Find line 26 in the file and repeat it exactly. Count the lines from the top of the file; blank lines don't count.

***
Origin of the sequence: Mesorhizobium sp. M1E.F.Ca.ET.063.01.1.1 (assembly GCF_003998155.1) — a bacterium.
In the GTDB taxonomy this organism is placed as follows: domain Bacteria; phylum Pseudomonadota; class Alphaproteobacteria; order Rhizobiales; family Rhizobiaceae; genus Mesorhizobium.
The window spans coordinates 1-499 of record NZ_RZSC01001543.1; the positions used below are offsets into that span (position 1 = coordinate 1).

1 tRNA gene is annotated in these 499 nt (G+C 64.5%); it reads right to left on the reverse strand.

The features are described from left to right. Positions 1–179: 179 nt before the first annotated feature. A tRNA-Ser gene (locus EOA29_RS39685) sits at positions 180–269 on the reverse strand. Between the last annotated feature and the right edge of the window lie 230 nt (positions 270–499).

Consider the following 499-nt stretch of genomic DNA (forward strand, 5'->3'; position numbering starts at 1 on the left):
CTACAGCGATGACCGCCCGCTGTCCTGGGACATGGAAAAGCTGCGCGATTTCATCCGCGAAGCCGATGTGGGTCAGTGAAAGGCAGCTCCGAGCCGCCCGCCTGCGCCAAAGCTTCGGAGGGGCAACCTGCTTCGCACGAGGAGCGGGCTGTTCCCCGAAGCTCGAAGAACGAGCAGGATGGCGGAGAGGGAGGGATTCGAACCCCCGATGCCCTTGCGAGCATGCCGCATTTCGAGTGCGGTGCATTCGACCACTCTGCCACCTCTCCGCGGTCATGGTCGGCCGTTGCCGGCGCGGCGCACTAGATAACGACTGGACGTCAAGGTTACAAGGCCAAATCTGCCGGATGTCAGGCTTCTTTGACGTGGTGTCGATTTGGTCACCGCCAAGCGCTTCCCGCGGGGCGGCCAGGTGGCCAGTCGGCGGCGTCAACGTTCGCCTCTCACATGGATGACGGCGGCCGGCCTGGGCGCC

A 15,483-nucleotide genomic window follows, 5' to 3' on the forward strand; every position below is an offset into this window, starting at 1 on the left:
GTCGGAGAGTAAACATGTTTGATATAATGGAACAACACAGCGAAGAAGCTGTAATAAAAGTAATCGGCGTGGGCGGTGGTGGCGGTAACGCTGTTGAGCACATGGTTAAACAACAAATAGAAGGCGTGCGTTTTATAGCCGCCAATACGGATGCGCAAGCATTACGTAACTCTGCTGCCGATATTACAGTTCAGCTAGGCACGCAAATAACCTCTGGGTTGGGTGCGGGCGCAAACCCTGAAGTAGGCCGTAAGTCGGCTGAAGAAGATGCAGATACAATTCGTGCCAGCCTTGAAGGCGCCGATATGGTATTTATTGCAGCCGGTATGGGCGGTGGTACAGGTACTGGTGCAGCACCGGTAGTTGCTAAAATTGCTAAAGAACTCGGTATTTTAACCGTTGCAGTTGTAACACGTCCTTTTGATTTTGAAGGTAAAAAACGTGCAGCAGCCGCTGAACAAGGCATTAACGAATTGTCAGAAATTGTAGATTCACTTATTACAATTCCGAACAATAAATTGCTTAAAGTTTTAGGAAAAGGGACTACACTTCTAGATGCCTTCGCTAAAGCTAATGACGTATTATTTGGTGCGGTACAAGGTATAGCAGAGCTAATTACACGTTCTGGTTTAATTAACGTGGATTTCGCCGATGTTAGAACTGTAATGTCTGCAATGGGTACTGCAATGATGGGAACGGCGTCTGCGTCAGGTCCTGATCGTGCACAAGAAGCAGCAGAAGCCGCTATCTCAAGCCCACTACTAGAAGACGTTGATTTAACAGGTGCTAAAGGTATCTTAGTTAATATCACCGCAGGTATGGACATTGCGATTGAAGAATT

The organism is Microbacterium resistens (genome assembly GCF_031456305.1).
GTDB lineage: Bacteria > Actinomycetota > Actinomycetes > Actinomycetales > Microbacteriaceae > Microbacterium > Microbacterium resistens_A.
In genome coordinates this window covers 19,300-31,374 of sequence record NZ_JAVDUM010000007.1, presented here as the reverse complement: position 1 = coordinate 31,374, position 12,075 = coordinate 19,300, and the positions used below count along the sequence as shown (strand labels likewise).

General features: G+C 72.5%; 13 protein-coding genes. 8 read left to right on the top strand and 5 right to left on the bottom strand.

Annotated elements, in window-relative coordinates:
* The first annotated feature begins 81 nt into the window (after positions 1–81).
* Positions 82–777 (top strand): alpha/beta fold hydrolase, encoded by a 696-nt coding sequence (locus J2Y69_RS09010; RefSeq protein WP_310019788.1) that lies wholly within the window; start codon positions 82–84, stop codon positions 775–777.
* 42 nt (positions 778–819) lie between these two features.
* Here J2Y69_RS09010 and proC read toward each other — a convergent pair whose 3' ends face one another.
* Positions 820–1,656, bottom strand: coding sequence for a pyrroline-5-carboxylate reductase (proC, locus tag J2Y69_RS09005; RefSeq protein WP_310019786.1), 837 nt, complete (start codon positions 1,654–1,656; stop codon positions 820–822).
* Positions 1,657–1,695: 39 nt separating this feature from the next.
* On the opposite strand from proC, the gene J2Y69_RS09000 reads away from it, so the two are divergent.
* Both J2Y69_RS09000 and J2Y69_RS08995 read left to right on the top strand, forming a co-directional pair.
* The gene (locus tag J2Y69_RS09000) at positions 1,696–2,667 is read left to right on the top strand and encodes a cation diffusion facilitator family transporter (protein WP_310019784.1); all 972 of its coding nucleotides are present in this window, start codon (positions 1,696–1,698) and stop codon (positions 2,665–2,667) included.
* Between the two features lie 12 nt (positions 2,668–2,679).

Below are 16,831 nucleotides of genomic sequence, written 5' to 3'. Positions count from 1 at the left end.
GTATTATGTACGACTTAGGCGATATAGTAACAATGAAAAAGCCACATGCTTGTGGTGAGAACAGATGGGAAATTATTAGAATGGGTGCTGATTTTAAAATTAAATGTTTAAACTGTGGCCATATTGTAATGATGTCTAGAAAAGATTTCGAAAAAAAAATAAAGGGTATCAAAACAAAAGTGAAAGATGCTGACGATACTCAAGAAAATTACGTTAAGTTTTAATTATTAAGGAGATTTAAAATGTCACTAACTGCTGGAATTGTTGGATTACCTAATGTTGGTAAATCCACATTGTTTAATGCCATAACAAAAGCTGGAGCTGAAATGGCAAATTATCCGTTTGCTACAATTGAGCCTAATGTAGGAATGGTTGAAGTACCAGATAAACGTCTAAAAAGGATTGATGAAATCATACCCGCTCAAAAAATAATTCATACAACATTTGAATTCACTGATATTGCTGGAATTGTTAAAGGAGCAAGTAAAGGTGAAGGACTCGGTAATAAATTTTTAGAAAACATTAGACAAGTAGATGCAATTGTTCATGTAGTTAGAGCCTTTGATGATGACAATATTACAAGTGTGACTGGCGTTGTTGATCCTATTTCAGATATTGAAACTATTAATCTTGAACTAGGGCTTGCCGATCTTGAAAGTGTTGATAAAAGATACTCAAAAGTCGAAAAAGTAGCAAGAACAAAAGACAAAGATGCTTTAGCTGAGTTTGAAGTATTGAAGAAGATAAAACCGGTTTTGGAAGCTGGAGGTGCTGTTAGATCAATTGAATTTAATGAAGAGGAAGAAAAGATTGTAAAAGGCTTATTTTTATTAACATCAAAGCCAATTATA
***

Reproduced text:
GTATTATGTACGACTTAGGCGATATAGTAACAATGAAAAAGCCACATGCTTGTGGTGAGAACAGATGGGAAATTATTAGAATGGGTGCTGATTTTAAAATTAAATGTTTAAACTGTGGCCATATTGTAATGATGTCTAGAAAAGATTTCGAAAAAAAAATAAAGGGTATCAAAACAAAAGTGAAAGATGCTGACGATACTCAAGAAAATTACGTTAAGTTTTAATTATTAAGGAGATTTAAAATGTCACTAACTGCTGGAATTGTTGGATTACCTAATGTTGGTAAATCCACATTGTTTAATGCCATAACAAAAGCTGGAGCTGAAATGGCAAATTATCCGTTTGCTACAATTGAGCCTAATGTAGGAATGGTTGAAGTACCAGATAAACGTCTAAAAAGGATTGATGAAATCATACCCGCTCAAAAAATAATTCATACAACATTTGAATTCACTGATATTGCTGGAATTGTTAAAGGAGCAAGTAAAGGTGAAGGACTCGGTAATAAATTTTTAGAAAACATTAGACAAGTAGATGCAATTGTTCATGTAGTTAGAGCCTTTGATGATGACAATATTACAAGTGTGACTGGCGTTGTTGATCCTATTTCAGATATTGAAACTATTAATCTTGAACTAGGGCTTGCCGATCTTGAAAGTGTTGATAAAAGATACTCAAAAGTCGAAAAAGTAGCAAGAACAAAAGACAAAGATGCTTTAGCTGAGTTTGAAGTATTGAAGAAGATAAAACCGGTTTTGGAAGCTGGAGGTGCTGTTAGATCAATTGAATTTAATGAAGAGGAAGAAAAGATTGTAAAAGGCTTATTTTTATTAACATCAAAGCCAATTATA